At Lost My Name I’m responsible for the reliability and performance of the platform. This platform is the core of the business as it enables the creatives to publish their work. This work is what makes Lost My Name’s products so personal, magical and popular.

As of writing, my team is preparing for another holiday season. This will be my second time going through this period at Lost My Name after been through it twice at Boomf. The holiday season at a seasonal company is unlike anything else. We do more sales in 3 months than we do in the rest of the year combined.

Increased sales means increased prints we need to deliver to our printhouses. Every single one of these prints goes though the platform to generate the personalised content at high resolution. Increased sales also means that the platform needs to render more personalised previews for people visiting the website.

In this blog post, I’ll talk about a specific piece of one of our books, The Incredible Intergalactic Journey Home.

The starting situation

For one of the spreads in the book (which are in essence 2 pages next to each other) - we request your address. We then use your address’ coordinates and personalise the book by adding images from the surrounding area.

To do this, we need to compose several high resolution images which come from external APIs. This is the same for both print and preview as we can only retrieve one size of the image through the API.

This means that for every user that requests a book preview, we need to download several images, stitch them together and resize the high resolution image afterwards. All this work is quite CPU intensive and can’t be cached (every request is unique due to the specific coordinates).

Illustrated below is the starting state of the platform (simplified).

Image Data

The problem

With the above architecture, we are able to serve roughly 2 books per second consistently without errors on AWS EC2 t2.medium boxes. Crank up the concurrency and we see availability drop. High availability is crucial to us as we’ve seen that our preview drives conversion rates. 2 concurrent requests is not the traffic we want to serve. We want more, a lot more.

As mentioned before, we’re preparing for Q4 where our sales increase exponentially. To scale this, we would need a lot of boxes.

As you can see in the diagram above, this is also blocking our main Render Service. This Render Service is also used for other pages in the book that are fast (~120ms). We’ve noticed that when combining these requests, the other pages suffer from this as well.

The solution

The solution to this comes in 2 parts. First, we need a way to easily scale these Image Services when demand is high. The second one is unblocking the main Render Service so it’s not sitting idle waiting for external work to be done whilst it could be doing other, more useful work.

From monitoring, we know that the Image Service hits its maximum CPU. We also know this is purely because of decoding the images and encoding the end result again. Doing requests to external endpoints isn’t resource intensive, just time consuming.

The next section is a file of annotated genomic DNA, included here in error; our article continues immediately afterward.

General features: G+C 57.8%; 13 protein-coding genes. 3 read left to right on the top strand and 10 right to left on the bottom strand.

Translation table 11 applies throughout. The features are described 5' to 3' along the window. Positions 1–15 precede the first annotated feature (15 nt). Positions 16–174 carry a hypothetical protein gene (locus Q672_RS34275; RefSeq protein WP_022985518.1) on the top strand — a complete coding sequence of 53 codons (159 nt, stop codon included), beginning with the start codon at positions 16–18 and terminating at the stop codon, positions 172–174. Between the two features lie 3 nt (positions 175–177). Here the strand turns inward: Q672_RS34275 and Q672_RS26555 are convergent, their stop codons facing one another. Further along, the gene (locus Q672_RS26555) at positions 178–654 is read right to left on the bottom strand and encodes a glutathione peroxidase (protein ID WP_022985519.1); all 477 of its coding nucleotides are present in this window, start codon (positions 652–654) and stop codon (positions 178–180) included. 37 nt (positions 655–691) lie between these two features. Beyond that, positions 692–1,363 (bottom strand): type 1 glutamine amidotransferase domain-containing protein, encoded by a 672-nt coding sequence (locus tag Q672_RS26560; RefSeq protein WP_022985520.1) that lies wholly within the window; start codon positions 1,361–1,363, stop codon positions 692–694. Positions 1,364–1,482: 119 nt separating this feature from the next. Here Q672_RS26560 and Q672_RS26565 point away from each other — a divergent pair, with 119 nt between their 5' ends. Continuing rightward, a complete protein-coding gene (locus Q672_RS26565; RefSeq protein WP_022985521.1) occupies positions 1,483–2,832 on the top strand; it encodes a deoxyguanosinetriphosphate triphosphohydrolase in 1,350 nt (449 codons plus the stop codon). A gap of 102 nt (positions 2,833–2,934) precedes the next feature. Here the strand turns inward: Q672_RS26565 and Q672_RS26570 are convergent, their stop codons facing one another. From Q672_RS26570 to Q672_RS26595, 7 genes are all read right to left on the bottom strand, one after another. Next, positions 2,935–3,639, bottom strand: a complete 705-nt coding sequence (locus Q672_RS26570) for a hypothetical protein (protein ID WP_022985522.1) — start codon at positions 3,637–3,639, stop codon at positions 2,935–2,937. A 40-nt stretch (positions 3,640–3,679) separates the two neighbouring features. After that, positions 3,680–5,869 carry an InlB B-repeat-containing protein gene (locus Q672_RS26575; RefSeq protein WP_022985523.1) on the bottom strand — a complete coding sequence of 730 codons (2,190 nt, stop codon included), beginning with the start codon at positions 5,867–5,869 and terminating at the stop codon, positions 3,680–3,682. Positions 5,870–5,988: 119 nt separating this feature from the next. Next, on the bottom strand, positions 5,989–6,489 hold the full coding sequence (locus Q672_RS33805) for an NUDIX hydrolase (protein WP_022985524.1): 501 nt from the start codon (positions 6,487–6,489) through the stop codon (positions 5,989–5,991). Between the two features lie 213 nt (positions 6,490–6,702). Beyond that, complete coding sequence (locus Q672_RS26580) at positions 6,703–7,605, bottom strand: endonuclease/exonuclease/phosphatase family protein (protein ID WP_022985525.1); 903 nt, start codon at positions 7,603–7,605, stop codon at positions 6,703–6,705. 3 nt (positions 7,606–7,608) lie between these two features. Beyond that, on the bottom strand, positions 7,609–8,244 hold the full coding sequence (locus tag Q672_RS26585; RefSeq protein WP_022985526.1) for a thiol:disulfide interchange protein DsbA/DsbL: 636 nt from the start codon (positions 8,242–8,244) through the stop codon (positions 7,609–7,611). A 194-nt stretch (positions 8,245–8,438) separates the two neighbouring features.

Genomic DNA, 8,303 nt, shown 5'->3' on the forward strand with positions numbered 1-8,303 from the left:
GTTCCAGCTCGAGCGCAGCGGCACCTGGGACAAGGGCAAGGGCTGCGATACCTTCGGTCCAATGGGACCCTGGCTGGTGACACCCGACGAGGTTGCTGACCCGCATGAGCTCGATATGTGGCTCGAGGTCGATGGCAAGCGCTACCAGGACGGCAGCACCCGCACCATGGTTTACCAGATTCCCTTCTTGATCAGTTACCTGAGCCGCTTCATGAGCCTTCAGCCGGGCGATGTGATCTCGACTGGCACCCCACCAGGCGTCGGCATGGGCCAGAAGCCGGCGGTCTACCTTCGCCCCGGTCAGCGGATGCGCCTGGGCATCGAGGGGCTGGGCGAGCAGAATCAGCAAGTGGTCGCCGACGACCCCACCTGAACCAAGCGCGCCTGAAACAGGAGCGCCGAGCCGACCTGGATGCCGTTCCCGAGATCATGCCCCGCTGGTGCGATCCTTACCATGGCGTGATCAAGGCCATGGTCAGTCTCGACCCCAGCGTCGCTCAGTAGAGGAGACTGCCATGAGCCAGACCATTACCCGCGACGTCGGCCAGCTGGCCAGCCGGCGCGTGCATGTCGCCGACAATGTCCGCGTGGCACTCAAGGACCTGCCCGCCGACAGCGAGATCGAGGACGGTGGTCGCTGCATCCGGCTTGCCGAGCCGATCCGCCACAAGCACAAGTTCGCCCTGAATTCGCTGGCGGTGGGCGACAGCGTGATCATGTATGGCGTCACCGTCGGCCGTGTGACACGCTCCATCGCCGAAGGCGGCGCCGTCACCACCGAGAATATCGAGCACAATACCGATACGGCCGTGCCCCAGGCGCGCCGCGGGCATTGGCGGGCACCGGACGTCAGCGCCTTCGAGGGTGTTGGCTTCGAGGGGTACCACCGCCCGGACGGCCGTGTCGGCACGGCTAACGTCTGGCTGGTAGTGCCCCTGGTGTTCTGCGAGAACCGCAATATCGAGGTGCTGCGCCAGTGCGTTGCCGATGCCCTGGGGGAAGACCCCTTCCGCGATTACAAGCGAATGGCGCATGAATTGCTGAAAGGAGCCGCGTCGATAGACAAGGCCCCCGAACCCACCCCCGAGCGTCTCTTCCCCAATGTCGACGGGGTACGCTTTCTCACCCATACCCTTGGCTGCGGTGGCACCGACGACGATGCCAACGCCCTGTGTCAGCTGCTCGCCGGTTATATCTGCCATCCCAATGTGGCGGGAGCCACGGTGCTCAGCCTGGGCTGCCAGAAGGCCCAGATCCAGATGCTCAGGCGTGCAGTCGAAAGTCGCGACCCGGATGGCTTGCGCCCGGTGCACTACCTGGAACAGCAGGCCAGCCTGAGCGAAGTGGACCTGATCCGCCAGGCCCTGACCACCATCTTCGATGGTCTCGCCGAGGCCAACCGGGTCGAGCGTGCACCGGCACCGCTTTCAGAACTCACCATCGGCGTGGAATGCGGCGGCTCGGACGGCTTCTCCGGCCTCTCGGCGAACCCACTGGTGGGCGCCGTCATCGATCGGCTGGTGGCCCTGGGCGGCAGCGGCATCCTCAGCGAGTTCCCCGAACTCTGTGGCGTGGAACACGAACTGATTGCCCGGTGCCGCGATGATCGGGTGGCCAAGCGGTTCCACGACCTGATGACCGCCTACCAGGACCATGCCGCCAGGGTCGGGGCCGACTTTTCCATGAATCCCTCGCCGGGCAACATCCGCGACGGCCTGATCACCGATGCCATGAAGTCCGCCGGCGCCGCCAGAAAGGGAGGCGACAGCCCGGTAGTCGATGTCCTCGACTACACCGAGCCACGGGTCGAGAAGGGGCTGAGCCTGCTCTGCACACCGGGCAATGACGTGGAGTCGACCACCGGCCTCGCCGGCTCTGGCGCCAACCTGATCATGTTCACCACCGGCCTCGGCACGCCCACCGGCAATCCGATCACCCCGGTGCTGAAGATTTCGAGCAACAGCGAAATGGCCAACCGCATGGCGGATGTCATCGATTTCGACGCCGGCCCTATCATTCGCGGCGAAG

Problem 1: scaling

This is where Lambda comes into play. Instead of doing the heavy work in our service on a single box, we set up an AWS API Gateway which delegates its requests to a AWS Lambda function. This Lambda function does all the heavy lifting which means that the Image Service doesn’t need that much power anymore.

There is one caveat though. Since we can’t send binary data through the API Gateway, we can’t serve the image directly from the Lambda function. To bypass this, we upload the image to AWS S3 and return that URL, which we then download again in the Render Service.

Image Data with Lambda

Issue one is solved! We accidentally managed to throttle our API Gateway by requesting 80 generated images per second. But the idea worked and we could scale it without having to worry about it.

Problem 2: unblocking

The solution to this is actually relatively simple. Since we send a “Definition File” to our Render Service to say how the book is laid out, we could adjust this file before we actually send it off. This is an additional reason we didn’t put the binary data in the JSON response as a return value from the Lambda functions - which is a known workaround for not being able to serve binary data from the API Gateway.

By putting it on S3, we have a URL available. Instead of having the Render Service request that URL from the Image Service, we should do this beforehand and modify our definition file with it.

Image Data unblocking

By moving this dependency out of the Render Service, we’ve ensured that the Render Service can do more work. Instead of having to wait 3 seconds like before, it can now serve its request within 200ms. This means it can do 15 requests instead of one.

Measuring

This is all fine, but how do we know this works? We didn’t want to push this into production without knowing what the impact was. See if we have any performance issues (after all, we need to do an upload and download to S3 now) and if error rates improve. To do this, we’ve hooked this up with my Experiment package and monitored its behaviour closely.

We saw our response time go up slightly but this was well worth it for the increased availability(+12.5%, meeting our internal SLA) and scalability.